I read something not long ago (in the Economist I think) which said that in fact while car usage has still been increasing, the taxes have slowed it down considerably. Since Norman Lamont started the 'fuel tax escalator' to increase fuel tax above the rate of inflation every year, the growth in car usage has slowed to only about 1-2% per year (if I remember correctly) which is down a lot on what it was before and is contributing to the UK's attempt to meet emissions standards.

    So IMO there is a very good 'green' case for the tax.

    BTW Labour in response to the protests have actually agreed not to continue the fuel tax escalator for now - originally it was intended for it to continue for longer than this.
  • Former MemberFormer Member Posts: 1,876,324 The Mix Honorary Guru
    It was interesting to see the whole country so worked up about the price of fuel.

    Personally, I was dissapointed that the fuss wasn't made over something more important.

    I don't even feel that the fuel protesters arguments were justified.

    There are a number of very good reasons why we have tax on fuel.

    We probably have some of the best National Services in Europe. But this does require maintaing. Is a drop on taxt really worth the subsequent drop in the standards of our health and educational services? The extra money we pay is for a purpose.

    Besides, comparasions with countries such as France are often unjustified anyway, as France has a system where you pay less for fuel, but have to pay tax to travel along certain roads.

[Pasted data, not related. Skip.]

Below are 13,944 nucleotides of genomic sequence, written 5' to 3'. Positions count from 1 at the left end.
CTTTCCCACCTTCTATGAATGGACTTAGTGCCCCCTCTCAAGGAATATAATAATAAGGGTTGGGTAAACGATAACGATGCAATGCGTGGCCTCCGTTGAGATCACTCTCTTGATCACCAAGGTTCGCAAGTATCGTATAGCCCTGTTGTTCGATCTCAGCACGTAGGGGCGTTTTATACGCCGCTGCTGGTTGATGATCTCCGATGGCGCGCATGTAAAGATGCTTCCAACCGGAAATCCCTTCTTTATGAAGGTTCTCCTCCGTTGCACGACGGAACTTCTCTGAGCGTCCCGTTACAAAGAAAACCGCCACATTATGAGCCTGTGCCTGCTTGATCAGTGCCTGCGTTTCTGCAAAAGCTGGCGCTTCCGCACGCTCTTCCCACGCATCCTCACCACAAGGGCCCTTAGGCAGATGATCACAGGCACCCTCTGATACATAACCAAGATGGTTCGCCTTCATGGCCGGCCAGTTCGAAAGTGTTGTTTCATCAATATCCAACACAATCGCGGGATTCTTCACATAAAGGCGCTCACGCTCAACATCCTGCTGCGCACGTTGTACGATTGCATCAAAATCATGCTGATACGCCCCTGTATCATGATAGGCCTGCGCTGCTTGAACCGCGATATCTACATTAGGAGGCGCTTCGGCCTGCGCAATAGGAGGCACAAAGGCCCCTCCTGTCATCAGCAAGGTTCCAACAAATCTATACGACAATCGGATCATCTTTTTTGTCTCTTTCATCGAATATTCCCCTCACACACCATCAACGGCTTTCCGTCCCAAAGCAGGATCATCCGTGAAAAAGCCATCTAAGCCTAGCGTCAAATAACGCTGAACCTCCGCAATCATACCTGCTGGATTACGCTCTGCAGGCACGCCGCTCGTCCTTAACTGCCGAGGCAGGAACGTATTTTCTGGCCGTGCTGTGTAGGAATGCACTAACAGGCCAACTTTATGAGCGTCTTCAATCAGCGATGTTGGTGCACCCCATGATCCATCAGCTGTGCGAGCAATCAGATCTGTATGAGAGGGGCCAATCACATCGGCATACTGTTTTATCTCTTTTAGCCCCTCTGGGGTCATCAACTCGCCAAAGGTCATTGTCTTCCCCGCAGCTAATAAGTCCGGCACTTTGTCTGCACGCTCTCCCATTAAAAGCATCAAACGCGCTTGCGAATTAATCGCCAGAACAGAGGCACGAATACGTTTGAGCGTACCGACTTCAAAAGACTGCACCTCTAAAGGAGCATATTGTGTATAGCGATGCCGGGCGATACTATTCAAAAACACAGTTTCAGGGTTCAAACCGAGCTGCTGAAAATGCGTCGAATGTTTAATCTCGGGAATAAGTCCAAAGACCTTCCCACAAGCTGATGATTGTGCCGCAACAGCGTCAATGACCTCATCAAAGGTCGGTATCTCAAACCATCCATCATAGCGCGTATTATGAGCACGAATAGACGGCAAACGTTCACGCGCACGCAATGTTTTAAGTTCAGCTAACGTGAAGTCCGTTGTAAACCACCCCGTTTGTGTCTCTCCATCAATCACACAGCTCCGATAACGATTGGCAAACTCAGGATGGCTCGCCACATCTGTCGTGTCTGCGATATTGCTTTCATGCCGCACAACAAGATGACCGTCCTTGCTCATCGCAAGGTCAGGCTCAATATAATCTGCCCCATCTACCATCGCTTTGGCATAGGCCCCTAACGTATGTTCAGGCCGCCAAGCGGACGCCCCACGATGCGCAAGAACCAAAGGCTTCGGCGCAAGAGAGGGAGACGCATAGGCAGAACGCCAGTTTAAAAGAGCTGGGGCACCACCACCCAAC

I also feel that tax has a good purpose for enviromental reasons. The reduction of fuel prices would surely bring car use to an all time high. Isn't this a bad thing? By increasing rather than decreasing our car use, we are just adding to the very real problem of global warming.

    So overall, I think tax on fuel is a good idea. It decreases our use of cars and makes us consider alternate forms of transport as well as helping maintain our national services
  • Former MemberFormer Member Posts: 1,876,324 The Mix Honorary Guru
    Originally posted by aphrodite969:

    We probably have some of the best National Services in Europe. But this does require maintaing. Is a drop on taxt really worth the subsequent drop in the standards of our health and educational services? The extra money we pay is for a purpose.


    If our national services are the best in europe I would hate to live anywhere in the rest of europe!!! On which countries are your comparisons based?

    Our health service & schools are in a terrible state, and the tax from fuel isn't directed towards them anyway.

    j9

  • Former MemberFormer Member Posts: 1,876,324 The Mix Honorary Guru